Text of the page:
And after a long and sometimes rocky path to completion, the Reach center is set to debut next week in
"It's an exciting time. It's taken us so long to get here, but we're here," said
"A lot of people have formed a lot of opinions about what the Reach is and what it's going to do. I think people kind of have to reset their images by coming to visit and finding out what it really is," Raab said.
"I think they'll be impressed."
From the Ice Age floods to Hanford
The Reach center at the west end of
Its 14,000-square-foot main level includes two galleries. Gallery 1 holds an exhibit on the Hanford Reach and surrounding region through time, while Gallery 2 features an exhibit telling of the Hanford nuclear site's role in the
Other indoor features range from an exhibit highlighting the region's agricultural heritage to a digital globe and displays on topics such as hydropower.
An aquarium with
Even the center's floor is a teaching tool, with stained concrete depicting Ice Age flood waters.
The Reach's entry hall looks out on the river, and the facility also has a multipurpose room, offices, store and a 10,000-square-foot unfinished basement.
The Reach grounds include an outdoor theater and another outdoor stage, a section of a center pivot used in agriculture and other features from vegetable, plant and herb gardens to gnarly vines illustrating the roots of the region's wine industry.
Metal silhouettes of Hanford Reach wildlife line a trail winding from
Officials for years called the future facility the
The money has come from a mix of sources, ranging from federal and state money to private foundations and individual and corporate donors.
The budget for the first year of operations for now is set at
Path to completion
The effort to build the center has spanned more than a decade, starting not long after
At one point, the vision looked much different, with plans for a larger facility in a different spot --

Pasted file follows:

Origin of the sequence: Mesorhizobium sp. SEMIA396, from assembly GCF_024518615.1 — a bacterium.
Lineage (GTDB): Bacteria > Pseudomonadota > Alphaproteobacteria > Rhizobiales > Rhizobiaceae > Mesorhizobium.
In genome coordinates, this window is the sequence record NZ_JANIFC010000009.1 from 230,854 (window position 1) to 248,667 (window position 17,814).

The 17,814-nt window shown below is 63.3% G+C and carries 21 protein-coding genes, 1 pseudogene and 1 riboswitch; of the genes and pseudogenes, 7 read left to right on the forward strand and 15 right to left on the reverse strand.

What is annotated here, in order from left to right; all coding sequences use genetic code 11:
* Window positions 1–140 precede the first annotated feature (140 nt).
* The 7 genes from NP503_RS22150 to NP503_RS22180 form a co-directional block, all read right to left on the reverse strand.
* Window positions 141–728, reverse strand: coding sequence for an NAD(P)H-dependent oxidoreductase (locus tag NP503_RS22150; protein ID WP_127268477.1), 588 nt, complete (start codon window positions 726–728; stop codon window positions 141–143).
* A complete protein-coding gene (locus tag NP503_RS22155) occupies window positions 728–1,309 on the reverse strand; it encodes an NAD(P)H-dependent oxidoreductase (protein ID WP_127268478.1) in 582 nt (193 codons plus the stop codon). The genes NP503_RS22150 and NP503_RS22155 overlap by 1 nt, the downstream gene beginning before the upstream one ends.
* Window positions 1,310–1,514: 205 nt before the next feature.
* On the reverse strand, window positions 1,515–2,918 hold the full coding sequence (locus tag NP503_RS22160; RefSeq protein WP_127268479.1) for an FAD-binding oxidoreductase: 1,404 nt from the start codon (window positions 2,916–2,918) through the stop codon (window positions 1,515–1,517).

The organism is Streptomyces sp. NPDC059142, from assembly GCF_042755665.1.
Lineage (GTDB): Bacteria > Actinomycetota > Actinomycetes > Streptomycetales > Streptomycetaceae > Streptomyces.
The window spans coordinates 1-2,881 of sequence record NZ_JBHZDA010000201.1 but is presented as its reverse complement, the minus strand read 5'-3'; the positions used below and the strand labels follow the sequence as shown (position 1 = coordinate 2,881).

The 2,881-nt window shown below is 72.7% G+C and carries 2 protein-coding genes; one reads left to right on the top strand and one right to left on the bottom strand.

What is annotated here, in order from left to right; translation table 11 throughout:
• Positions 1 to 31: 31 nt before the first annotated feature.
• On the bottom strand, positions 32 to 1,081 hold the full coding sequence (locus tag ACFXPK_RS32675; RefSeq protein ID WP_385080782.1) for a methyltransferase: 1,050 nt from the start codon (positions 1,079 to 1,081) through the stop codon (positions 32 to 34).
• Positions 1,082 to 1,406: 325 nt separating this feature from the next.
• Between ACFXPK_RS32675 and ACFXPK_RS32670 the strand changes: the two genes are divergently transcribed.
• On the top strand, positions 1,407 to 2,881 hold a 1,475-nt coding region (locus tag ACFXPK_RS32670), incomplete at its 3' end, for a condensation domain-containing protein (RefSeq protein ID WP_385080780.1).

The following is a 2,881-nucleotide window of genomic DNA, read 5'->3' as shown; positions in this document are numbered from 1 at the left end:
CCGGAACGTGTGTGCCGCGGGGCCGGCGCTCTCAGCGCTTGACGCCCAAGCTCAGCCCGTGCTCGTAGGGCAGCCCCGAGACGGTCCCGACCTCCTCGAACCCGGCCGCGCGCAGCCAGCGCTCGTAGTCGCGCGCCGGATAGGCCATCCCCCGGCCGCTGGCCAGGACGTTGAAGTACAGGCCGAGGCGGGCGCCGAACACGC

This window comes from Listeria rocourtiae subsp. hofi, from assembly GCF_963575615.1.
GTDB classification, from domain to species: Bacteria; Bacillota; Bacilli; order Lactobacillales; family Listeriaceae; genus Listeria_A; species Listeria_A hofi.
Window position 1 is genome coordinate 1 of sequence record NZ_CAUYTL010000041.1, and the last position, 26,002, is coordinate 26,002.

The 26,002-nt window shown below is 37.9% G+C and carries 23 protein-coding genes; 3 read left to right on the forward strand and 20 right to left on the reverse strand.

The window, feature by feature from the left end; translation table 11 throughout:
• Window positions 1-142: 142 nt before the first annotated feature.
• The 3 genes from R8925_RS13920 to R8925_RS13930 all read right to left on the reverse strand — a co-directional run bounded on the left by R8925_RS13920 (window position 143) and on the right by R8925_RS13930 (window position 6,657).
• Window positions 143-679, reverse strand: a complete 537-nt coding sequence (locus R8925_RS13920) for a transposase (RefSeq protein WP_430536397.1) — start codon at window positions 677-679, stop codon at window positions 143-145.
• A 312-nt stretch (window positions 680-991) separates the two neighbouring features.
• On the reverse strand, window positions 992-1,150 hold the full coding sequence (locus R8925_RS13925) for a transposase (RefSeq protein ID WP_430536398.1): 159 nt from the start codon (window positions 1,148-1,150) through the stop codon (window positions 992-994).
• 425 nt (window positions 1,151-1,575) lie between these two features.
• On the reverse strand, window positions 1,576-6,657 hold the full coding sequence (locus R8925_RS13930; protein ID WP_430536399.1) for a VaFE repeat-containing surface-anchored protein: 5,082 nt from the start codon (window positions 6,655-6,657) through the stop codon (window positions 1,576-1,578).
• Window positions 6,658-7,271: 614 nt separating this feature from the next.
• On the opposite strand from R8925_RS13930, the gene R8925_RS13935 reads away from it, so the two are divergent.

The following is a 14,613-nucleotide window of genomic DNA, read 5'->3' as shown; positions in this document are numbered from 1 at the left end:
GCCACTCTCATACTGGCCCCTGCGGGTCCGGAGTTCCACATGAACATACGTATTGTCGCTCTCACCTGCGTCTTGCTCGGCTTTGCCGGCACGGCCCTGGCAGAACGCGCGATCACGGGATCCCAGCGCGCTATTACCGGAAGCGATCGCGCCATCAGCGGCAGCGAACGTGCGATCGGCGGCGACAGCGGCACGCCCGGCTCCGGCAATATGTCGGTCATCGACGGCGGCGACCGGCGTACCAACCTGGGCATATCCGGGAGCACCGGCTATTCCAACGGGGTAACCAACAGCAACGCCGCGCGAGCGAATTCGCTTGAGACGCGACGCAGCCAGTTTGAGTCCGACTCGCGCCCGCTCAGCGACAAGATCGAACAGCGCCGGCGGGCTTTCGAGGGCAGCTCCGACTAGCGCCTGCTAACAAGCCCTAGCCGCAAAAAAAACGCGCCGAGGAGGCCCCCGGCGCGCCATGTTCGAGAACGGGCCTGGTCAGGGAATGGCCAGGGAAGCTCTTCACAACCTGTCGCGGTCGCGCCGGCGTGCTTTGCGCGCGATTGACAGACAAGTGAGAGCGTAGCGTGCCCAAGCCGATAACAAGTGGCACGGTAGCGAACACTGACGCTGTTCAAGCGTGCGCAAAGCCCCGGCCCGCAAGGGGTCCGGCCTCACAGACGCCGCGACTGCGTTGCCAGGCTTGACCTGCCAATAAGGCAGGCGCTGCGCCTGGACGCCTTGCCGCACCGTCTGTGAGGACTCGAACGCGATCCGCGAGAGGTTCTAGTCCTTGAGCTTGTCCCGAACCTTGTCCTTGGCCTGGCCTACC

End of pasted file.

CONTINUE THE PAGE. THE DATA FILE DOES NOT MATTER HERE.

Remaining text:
But problems with that site arose. Native American tribes in the region objected because of the cultural and spiritual significance of the grounds, and rigorous federal permitting requirements loomed. Fundraising also slowed as the recession set in.
Public confidence in the project dipped, but momentum has grown in recent years with the shift to the new site at
She said it's humbling and exciting to be on the verge of opening. Its debut will mean delivery on a promise years in the making, she said.
And more is in store. A master plan envisions four additions, each 3,000 to 5,000 square feet, to be built as funding comes together.
"We'll continue to expand exhibits and storytelling with or without more space," Toomey said.
Key priorities after opening will be to finish the basement to use as storage, curation and display space and to expand Gallery 1 to tell a more complete story of the Hanford site, she said.
The space about to open "is a great place to start. Already we have a lot of ideas about new stories. Once we open our doors, we'll be thinking about what's next," Toomey said.
"I really think this is just the beginning, and there's so much more to come."
Leaders envision the Reach as a community hub -- a bustling, vibrant resource and attraction.
It will be a place for theater and concerts. For hands-on educational activities. A starting point for exploration of the Reach monument and region.
A place that encourages learning for all ages through initiatives and programs, and also one that inspires creativity and imagination.
"We want everyone in the Tri-Cities and the surrounding region to really feel like this is their place," said
Right now, "we're kind of the best kept secret," she told the Herald. "But we're about to get very loud. That's what we want to be -- we want to be loud and exciting and fun. We want people to say, 'You should go to the Reach.'"
Watkins, who's part of the
The Reach has about 10 full- and part-time employees and numerous volunteers.
Inside the Reach on a recent afternoon, Toomey sat near a large window overlooking the
The aquarium was stocked. Displays and exhibits were installed. Workers buzzed about, putting on finishing touches.
Toomey said she sees the Reach, with its long journey to fruition, as a reflection of the resiliency of the community -- a community that has been touched by everything from flood waters to a world war.
The Reach project has faced challenges, but, "We found a way. We found a way," she said.
"And it's beautiful."
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